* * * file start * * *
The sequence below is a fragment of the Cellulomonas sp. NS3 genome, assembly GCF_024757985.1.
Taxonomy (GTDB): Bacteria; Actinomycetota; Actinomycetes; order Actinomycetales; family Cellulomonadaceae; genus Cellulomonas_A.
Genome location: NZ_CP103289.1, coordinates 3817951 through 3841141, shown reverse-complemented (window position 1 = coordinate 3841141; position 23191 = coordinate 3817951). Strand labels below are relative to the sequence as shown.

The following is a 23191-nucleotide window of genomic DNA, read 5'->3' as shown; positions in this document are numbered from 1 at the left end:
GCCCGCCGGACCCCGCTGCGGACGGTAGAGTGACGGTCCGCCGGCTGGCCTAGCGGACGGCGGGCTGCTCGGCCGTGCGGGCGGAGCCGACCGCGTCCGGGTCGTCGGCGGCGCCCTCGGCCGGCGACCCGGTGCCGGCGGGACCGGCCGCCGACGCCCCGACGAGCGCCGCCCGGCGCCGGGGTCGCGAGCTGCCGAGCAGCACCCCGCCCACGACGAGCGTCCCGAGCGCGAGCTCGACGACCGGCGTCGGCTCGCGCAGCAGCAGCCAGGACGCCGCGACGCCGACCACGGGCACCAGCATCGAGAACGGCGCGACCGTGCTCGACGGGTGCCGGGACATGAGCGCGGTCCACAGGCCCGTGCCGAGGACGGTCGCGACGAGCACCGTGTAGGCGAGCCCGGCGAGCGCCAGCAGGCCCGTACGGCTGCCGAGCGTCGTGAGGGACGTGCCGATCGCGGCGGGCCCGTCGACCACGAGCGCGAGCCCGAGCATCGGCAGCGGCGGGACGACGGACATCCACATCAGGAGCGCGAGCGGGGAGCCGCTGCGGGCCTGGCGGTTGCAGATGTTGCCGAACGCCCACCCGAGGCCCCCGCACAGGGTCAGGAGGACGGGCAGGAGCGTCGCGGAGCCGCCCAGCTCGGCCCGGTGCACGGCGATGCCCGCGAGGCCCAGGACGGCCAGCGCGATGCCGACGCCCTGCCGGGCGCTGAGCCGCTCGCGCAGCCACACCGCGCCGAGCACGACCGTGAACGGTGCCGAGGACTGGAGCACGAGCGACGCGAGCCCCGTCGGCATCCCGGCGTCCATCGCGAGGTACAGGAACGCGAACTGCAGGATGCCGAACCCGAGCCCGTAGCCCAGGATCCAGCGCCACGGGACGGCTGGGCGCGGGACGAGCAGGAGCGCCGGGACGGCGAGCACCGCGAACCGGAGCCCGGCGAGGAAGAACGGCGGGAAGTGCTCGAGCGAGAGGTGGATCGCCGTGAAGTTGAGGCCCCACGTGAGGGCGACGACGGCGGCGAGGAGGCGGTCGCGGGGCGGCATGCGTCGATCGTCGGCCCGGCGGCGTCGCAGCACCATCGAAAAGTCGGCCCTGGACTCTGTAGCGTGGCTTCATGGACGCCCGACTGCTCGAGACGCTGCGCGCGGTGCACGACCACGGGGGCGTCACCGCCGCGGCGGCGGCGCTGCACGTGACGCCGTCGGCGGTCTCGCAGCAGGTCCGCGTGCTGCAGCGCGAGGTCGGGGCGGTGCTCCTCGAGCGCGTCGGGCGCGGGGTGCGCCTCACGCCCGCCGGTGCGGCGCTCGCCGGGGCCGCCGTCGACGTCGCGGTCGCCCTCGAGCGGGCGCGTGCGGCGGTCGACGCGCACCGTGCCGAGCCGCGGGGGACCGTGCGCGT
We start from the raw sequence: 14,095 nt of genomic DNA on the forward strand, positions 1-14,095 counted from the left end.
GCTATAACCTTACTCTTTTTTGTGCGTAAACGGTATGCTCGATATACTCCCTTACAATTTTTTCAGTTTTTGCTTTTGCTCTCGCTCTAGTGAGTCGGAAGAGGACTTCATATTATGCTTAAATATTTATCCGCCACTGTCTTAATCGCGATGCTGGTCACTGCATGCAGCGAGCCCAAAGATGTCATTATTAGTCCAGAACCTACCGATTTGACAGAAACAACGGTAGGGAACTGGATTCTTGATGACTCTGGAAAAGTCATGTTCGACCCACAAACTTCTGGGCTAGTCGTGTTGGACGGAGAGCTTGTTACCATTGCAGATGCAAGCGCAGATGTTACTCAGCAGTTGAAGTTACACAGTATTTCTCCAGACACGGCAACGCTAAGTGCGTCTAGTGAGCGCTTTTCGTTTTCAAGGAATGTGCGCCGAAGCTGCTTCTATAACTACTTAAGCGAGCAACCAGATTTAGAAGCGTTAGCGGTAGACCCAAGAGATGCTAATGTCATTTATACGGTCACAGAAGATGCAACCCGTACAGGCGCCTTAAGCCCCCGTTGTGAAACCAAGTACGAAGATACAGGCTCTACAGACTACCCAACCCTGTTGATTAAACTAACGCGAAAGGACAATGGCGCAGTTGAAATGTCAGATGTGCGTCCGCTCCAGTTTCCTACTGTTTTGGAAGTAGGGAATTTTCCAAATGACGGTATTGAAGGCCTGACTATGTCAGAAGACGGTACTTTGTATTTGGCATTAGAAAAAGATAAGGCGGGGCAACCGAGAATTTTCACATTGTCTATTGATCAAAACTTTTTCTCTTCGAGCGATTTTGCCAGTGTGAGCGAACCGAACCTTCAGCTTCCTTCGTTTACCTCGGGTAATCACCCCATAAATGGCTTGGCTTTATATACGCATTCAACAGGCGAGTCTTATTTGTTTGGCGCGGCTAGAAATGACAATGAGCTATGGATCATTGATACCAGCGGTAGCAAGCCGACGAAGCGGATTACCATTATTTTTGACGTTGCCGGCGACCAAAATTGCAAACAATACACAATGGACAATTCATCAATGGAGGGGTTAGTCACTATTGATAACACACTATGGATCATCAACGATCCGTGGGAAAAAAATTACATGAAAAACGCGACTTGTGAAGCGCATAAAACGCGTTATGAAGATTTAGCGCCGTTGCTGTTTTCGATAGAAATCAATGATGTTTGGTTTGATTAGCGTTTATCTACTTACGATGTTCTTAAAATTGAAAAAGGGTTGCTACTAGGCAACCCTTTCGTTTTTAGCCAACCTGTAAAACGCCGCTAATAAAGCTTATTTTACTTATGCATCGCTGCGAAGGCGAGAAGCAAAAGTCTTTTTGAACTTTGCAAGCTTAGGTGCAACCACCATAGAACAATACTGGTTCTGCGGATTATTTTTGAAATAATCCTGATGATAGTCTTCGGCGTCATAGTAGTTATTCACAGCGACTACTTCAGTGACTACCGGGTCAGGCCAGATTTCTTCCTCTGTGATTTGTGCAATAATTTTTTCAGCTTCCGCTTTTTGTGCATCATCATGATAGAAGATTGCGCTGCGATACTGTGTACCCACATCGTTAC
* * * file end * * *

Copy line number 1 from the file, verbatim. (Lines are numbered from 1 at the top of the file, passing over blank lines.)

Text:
The sequence below is a fragment of the Cellulomonas sp. NS3 genome, assembly GCF_024757985.1.